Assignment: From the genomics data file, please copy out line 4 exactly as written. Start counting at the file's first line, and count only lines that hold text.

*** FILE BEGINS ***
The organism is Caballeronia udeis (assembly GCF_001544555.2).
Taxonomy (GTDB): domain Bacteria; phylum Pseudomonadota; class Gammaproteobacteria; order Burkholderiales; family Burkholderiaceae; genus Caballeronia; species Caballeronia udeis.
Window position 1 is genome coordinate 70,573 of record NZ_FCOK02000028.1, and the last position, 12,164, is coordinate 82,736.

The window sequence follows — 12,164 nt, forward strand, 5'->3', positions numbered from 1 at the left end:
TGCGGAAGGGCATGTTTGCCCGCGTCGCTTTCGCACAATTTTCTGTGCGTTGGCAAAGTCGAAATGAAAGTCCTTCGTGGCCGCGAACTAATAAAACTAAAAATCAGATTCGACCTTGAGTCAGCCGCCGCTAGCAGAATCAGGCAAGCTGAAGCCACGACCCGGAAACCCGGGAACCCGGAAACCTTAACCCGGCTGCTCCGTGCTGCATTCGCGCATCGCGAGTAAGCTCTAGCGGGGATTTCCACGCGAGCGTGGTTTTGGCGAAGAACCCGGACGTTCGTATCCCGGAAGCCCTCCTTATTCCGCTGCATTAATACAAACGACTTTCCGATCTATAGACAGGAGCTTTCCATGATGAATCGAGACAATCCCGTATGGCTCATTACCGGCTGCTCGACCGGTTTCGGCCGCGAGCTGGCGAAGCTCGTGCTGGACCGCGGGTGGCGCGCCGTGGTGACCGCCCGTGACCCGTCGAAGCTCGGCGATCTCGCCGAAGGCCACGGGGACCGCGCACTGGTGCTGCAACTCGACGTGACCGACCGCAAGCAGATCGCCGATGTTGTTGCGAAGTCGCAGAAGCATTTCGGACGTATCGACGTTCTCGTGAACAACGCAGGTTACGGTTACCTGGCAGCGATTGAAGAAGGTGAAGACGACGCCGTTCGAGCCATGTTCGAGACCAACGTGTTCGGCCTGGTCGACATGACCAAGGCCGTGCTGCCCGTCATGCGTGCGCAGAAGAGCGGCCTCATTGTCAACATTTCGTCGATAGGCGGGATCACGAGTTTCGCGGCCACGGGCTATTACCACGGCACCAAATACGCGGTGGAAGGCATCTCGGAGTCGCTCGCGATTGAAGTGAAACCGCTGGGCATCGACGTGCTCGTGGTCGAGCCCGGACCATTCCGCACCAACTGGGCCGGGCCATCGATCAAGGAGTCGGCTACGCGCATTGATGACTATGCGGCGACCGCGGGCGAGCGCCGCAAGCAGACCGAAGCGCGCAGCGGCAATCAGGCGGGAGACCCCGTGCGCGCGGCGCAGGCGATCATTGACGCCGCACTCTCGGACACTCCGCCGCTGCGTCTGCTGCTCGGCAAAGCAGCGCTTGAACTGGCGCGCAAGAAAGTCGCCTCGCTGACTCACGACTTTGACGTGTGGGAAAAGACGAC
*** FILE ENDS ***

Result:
The window sequence follows — 12,164 nt, forward strand, 5'->3', positions numbered from 1 at the left end: